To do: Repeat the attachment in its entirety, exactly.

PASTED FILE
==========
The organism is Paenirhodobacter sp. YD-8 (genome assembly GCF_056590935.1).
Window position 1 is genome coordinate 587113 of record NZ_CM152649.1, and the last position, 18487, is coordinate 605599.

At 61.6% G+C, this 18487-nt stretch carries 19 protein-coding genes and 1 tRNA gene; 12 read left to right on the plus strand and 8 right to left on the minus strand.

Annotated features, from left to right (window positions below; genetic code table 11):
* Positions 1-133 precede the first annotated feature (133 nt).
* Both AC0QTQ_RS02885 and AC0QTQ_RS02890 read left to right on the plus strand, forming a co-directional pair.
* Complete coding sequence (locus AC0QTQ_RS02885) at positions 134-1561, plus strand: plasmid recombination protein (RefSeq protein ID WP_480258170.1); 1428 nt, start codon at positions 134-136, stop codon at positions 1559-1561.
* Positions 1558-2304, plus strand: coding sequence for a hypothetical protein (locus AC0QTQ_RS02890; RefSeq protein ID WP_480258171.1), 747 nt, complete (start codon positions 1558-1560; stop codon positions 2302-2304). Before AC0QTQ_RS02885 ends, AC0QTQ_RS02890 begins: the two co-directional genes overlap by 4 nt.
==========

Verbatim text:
The organism is Paenirhodobacter sp. YD-8 (genome assembly GCF_056590935.1).
Window position 1 is genome coordinate 587113 of record NZ_CM152649.1, and the last position, 18487, is coordinate 605599.

At 61.6% G+C, this 18487-nt stretch carries 19 protein-coding genes and 1 tRNA gene; 12 read left to right on the plus strand and 8 right to left on the minus strand.

Annotated features, from left to right (window positions below; genetic code table 11):
* Positions 1-133 precede the first annotated feature (133 nt).
* Both AC0QTQ_RS02885 and AC0QTQ_RS02890 read left to right on the plus strand, forming a co-directional pair.
* Complete coding sequence (locus AC0QTQ_RS02885) at positions 134-1561, plus strand: plasmid recombination protein (RefSeq protein ID WP_480258170.1); 1428 nt, start codon at positions 134-136, stop codon at positions 1559-1561.
* Positions 1558-2304, plus strand: coding sequence for a hypothetical protein (locus AC0QTQ_RS02890; RefSeq protein ID WP_480258171.1), 747 nt, complete (start codon positions 1558-1560; stop codon positions 2302-2304). Before AC0QTQ_RS02885 ends, AC0QTQ_RS02890 begins: the two co-directional genes overlap by 4 nt.